As a seminary graduate and pastor, I was skeptical about much of psychology and recovery programs. I did learn a little more when I watched My Name is Bill W. – the story of the man who co-founded Alcoholics Anonymous – but not much. I suspected that group meetings were touchy-feely, superficial gripe sessions that allowed addicts to blame everyone else in their lives for their problems. My greatest reservation stemmed from the commitment to speak of the generic “higher power” instead of acknowledging Jesus Christ as the true life-changing power.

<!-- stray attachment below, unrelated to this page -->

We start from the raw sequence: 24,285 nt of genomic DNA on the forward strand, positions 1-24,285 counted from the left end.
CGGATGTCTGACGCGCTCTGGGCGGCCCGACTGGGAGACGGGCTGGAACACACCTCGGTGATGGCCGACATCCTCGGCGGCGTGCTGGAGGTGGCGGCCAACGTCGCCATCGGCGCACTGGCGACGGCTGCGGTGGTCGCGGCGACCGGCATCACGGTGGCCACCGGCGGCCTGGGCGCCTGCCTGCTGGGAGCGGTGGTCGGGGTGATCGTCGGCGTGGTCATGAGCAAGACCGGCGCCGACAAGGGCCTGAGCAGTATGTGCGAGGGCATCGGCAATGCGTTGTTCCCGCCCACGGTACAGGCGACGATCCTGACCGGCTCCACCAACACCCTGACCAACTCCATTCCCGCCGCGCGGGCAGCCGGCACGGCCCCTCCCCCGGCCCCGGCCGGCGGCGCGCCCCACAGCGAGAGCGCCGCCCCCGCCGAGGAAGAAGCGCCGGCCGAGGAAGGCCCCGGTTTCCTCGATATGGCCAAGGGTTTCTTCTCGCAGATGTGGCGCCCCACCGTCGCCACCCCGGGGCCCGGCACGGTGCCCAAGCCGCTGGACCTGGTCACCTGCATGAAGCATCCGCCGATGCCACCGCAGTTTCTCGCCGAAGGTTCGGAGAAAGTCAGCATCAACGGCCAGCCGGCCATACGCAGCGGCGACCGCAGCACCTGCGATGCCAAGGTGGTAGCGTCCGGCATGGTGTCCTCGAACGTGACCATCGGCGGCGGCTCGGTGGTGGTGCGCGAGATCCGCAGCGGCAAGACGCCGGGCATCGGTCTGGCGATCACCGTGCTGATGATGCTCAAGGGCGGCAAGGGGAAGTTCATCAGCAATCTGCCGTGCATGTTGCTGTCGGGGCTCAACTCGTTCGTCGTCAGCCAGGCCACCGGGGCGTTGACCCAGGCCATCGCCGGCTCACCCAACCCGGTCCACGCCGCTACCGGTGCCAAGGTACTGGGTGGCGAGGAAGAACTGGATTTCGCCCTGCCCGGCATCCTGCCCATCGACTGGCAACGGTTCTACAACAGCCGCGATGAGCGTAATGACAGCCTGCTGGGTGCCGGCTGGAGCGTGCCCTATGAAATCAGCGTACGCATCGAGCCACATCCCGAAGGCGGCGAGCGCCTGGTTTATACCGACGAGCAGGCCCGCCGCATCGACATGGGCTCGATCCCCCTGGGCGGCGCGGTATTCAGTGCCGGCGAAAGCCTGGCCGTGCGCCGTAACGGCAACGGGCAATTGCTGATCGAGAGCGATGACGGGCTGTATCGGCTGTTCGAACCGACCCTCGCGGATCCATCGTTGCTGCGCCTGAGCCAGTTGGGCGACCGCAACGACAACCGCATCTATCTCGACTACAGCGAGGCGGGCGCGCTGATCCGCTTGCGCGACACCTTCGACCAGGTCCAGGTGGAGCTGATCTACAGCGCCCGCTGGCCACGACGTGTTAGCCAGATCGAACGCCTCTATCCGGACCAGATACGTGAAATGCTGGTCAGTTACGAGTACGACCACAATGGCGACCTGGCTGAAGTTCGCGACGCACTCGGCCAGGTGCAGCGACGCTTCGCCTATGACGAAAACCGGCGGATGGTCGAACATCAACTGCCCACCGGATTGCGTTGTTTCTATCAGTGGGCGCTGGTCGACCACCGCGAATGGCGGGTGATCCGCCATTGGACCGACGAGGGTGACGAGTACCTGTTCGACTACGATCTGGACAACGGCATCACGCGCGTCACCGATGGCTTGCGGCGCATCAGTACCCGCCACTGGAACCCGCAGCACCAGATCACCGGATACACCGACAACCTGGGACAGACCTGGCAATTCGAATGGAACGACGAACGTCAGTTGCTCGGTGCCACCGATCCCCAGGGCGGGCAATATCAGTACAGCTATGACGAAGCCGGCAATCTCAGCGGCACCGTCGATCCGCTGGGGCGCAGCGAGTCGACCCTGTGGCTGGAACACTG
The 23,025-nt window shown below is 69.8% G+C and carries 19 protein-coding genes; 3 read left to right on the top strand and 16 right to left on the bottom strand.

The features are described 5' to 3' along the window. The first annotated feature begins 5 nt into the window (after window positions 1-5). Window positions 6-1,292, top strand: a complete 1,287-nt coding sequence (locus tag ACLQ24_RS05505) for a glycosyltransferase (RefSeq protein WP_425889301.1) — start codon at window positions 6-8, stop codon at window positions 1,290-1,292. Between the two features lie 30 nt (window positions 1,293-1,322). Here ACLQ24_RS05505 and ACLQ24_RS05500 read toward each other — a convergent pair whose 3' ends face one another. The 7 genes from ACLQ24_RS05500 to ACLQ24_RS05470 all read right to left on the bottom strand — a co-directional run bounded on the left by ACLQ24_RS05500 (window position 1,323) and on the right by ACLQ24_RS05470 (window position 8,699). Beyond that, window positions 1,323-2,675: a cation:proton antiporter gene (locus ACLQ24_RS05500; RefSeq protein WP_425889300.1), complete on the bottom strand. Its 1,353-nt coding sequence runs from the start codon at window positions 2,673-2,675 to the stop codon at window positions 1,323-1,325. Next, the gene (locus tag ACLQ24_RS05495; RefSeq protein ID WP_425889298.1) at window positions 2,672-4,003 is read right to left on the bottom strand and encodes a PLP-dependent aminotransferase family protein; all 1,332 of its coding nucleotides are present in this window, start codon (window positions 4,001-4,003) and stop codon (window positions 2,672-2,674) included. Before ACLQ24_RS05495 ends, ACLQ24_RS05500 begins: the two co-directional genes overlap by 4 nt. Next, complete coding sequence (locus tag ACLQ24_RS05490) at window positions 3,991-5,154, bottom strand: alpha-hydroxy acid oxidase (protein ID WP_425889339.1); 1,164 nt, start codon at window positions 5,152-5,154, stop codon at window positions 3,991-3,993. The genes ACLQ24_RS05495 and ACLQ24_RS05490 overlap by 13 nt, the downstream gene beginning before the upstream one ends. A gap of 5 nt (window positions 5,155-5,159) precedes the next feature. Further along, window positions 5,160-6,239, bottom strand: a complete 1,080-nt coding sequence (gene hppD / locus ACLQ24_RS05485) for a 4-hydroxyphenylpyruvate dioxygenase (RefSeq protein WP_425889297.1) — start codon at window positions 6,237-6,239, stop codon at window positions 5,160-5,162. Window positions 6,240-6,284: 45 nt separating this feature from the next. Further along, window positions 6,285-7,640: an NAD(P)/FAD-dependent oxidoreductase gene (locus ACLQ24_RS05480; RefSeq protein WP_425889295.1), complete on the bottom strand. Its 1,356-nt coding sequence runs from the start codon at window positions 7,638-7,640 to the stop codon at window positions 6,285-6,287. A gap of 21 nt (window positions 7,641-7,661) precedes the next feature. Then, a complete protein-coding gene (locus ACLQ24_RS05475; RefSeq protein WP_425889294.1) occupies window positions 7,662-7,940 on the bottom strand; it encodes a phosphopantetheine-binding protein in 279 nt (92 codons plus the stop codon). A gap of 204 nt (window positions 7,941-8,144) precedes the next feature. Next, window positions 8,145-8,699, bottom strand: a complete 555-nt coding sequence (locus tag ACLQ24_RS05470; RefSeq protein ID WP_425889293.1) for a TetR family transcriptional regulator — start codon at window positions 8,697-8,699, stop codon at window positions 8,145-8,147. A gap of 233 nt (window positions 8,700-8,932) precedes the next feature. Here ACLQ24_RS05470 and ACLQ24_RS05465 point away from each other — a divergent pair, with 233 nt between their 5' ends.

My views changed immediately and dramatically when a new job required a visit to a substance abuse rehab center. I found myself sitting in a group therapy session with men and women from their late teens to 60’s. They came from upper class homes, middle class working families, and the streets. I was amazed that they treated each other as true peers. Their pointed questions and frank confessions scared me, but I recognized that this is what real conversion looks like – people struggling with real guilt having no other hope than experiencing genuine rescue through faith in Jesus Christ. In short, they were living in true Christian community. [Read more…]